Part 2: Is your video content working for you? Answer these 3 questions to find out!
In Part 1 of this blog series we asked Question 1 - Do you know that your audience actually saw the most important content? This blog post started this series about increasing video ROI by asking yourself three questions.
In this entry in the series we move on to the second question.
Question 2: Do you know that your audience understood the message you were communicating based on the action they took?
It’s one thing for your viewer to watch your content, but are you sure they actually received and internalized the message? Did they internalize the key value your product or service provides? Did they understand the nuance of your features and how they compare in the market? Did they understand the next step in your customer onboarding process or learn the information you wanted in your video training materials?
This is where video interactivity can really help. From specific navigation prompts and detailed questions to conditional logic that only displays content based on the viewer’s actions, you can drive home your critical points and ensure viewer comprehension with interactive elements. For instance:
- Add hotspots or images that link to a knowledge sharing asset your viewer can download to learn more. This could include white papers, best practices articles, or knowledge infographics. Encourage the viewer to explore and download various content based on their interests.
- Make access to the downloaded assets described above conditional based on the viewers answering the questions and indicate there is ‘special content’ for those who participate in the video. This can be as simple as collecting basic info about the customer and then using a ‘field exists’ conditional form to display the link to the high value content.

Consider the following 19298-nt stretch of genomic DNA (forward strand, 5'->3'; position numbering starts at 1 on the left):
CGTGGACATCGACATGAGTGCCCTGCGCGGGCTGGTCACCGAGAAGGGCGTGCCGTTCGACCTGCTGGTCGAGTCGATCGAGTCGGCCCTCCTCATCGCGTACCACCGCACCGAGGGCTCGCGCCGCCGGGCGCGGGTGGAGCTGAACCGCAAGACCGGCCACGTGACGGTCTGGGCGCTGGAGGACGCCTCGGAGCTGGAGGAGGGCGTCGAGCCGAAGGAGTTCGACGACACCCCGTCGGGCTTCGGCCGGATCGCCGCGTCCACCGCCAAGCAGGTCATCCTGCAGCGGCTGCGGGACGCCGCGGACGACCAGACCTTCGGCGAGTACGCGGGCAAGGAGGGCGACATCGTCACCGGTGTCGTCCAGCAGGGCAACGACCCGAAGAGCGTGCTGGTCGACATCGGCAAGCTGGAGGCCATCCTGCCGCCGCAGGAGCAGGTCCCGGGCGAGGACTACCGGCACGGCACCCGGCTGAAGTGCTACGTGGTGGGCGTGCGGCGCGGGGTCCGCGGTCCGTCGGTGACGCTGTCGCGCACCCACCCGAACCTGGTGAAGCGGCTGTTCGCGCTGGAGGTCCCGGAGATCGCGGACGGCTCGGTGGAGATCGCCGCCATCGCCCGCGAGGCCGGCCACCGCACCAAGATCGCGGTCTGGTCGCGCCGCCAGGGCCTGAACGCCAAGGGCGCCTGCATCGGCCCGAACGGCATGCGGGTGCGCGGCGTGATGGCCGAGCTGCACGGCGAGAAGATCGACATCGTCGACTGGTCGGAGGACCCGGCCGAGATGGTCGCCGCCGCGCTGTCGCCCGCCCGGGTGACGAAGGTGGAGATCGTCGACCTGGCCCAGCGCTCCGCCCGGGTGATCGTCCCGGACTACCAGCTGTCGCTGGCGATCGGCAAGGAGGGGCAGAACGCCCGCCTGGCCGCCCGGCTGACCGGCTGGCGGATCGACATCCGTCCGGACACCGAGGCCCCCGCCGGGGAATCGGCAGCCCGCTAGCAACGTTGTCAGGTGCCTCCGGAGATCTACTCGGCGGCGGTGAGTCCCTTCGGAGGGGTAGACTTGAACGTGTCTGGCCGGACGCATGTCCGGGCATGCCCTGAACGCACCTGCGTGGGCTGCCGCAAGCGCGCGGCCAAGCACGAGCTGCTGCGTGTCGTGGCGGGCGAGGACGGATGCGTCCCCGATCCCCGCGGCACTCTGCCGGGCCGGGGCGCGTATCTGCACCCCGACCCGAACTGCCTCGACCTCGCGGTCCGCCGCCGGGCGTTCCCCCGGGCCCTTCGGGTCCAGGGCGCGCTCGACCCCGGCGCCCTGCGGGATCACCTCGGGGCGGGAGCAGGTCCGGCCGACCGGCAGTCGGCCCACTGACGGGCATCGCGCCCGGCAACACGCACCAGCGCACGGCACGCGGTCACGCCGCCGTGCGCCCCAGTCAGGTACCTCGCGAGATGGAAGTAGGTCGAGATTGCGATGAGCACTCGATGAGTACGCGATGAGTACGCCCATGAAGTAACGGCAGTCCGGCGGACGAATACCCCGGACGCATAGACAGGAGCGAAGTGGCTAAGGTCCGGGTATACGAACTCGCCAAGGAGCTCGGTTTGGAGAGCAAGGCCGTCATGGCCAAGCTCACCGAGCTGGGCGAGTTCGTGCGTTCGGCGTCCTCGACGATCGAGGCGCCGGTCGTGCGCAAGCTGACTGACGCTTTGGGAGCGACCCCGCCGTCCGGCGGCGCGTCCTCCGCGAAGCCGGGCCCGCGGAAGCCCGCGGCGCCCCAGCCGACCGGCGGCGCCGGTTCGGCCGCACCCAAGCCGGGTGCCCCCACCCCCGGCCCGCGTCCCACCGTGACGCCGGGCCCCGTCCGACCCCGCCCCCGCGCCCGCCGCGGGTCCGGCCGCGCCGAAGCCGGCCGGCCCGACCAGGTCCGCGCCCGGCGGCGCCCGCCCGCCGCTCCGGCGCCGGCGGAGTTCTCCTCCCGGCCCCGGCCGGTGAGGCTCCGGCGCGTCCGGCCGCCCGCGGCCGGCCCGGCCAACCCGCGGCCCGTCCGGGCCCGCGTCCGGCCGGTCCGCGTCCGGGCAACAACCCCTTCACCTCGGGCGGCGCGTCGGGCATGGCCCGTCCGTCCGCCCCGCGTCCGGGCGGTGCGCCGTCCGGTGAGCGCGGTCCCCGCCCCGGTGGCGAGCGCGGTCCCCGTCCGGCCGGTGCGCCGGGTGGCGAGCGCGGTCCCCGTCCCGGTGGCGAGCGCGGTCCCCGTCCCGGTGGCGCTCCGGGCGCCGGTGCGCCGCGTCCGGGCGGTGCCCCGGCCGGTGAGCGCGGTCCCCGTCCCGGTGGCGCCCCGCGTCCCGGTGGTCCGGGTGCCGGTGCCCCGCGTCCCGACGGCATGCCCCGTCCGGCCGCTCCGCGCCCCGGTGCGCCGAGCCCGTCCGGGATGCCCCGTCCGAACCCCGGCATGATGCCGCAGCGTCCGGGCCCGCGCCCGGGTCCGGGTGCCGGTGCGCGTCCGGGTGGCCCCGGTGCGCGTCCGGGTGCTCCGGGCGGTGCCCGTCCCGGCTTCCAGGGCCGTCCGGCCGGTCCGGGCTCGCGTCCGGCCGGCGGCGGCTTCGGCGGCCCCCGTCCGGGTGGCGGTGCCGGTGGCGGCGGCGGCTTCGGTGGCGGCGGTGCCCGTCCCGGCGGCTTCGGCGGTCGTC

- Add video clips to drill deeper into specific content when the viewer reaches a specific point in the video.
- Jump the viewer to a secondary video entirely to reinforce a core component of your message and then have them click back to resume the original video.
- Use Mindstamp’s simple ‘Collect Feedback’ function to ask a simple question at any time to check in with the viewer. Ask if specific content made sense or if they have any additional questions they would like answered after the fact.
- Use Questions throughout the video to check understanding or gather more insight about interests or demographics of your viewer. Can you determine, based on their progressive answers, how well the concepts are landing or if you are triggering the right level of introspection?
- Conduct simple ‘polls’ using multiple buttons or images presented on the video at a single time with a ‘pause until viewer action’ control such that they must interact to continue. Assuming the content of the buttons is thoughtful, you can determine comprehension based on the distribution of answers you receive.
- Present multiple ‘next steps’ at the end of the video using the same ‘pause until viewer action’ treatment, including the ability to jump out to the next video in a prospective series or learn more via your website or blog content.
Ensuring viewer comprehension of your content, or at least driving steps to maximize the potential for their comprehension is a critical step in realizing the highest value of your investment in video marketing, training or onboarding.
Each of these interactive elements gives you deeper visibility into how well your viewers are actually watching and listening to your content. Are they getting enough of the message to proactively consume more detail? Based on simple questions are they following the point of the narrative. Do their clicks match to the behavior we’d expect from a viewer who is truly following the educational path you’re laying down? If the answer is yes, then you’re on your way to maximizing video ROI.
And finally, in Part 3 of this series we’ll look at the intersection between comprehension and action, of which many of the items above start to straddle. Specifically:
Question 3 - Did the viewer take the best possible action they could in response to your video content?
Remember, if you didn’t read Part 1, you can do so here.